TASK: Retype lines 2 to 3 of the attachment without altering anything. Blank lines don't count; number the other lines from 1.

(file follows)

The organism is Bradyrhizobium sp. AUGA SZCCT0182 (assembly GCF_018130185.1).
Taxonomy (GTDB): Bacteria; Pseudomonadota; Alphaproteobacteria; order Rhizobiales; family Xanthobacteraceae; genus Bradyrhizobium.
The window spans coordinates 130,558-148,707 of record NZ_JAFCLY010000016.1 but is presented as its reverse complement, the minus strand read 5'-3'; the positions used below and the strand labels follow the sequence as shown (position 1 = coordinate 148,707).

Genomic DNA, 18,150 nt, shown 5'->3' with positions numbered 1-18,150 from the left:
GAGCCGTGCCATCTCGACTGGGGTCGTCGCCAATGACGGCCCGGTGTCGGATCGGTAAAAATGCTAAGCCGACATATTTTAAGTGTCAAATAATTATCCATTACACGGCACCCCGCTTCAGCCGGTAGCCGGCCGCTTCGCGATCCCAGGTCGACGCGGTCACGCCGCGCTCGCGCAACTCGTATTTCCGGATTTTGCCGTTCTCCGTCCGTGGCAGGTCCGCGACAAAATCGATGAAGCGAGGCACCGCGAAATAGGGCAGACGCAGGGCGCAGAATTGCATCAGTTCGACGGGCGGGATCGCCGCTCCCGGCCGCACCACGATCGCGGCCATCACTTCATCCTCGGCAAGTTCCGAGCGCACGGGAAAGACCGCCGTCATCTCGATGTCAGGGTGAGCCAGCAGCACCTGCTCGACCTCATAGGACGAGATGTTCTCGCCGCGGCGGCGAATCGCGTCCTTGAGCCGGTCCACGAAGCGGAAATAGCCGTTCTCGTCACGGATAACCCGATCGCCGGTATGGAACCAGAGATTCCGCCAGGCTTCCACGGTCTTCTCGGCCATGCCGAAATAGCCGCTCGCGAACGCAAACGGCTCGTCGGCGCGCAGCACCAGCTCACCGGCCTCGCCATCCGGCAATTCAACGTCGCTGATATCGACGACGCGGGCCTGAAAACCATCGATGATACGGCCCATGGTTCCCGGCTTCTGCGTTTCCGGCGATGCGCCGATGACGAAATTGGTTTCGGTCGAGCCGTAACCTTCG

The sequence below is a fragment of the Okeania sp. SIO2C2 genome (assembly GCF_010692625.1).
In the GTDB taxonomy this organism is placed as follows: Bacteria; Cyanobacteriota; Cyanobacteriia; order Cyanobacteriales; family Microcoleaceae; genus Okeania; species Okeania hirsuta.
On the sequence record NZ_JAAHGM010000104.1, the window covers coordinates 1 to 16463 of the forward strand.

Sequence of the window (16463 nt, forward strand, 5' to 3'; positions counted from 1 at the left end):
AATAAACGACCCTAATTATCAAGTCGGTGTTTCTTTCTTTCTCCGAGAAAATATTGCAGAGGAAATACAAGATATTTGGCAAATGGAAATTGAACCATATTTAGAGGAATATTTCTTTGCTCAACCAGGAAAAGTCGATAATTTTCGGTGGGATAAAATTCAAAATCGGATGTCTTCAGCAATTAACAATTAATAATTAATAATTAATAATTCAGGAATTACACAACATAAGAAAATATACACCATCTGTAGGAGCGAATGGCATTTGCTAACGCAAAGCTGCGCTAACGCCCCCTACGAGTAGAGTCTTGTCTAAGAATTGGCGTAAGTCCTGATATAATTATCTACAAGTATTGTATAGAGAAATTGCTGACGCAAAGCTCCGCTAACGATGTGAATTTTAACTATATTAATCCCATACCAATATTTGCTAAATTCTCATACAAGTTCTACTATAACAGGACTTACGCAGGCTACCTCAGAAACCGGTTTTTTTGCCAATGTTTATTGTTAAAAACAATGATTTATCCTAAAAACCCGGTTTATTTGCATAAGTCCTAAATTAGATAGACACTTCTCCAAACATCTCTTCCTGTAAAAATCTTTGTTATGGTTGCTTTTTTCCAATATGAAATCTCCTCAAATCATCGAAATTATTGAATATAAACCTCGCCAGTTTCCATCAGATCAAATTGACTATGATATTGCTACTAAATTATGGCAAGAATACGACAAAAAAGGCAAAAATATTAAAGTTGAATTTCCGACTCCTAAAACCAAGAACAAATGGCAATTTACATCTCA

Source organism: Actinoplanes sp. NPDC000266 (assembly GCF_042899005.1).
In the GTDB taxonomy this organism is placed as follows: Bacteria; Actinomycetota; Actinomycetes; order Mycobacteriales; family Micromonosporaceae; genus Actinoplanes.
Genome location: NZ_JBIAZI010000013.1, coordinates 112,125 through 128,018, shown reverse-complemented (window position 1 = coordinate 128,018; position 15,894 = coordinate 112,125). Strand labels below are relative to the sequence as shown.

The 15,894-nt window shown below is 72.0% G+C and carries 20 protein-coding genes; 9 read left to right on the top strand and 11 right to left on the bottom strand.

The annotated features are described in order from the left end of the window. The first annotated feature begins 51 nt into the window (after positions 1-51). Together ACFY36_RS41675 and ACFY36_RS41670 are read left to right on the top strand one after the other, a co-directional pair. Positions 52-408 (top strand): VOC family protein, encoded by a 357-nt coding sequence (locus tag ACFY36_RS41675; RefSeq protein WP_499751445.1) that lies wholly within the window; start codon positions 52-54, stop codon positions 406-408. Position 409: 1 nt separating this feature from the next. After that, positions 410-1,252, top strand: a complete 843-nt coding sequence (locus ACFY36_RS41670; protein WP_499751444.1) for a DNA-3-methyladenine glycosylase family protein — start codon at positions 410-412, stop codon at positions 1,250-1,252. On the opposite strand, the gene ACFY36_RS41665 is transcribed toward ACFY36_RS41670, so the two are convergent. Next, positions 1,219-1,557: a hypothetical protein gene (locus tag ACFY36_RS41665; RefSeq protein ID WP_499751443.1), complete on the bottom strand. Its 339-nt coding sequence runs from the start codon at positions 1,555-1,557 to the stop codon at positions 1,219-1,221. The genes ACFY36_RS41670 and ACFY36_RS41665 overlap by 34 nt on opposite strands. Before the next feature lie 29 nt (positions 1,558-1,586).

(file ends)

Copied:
Taxonomy (GTDB): Bacteria; Pseudomonadota; Alphaproteobacteria; order Rhizobiales; family Xanthobacteraceae; genus Bradyrhizobium.
The window spans coordinates 130,558-148,707 of record NZ_JAFCLY010000016.1 but is presented as its reverse complement, the minus strand read 5'-3'; the positions used below and the strand labels follow the sequence as shown (position 1 = coordinate 148,707).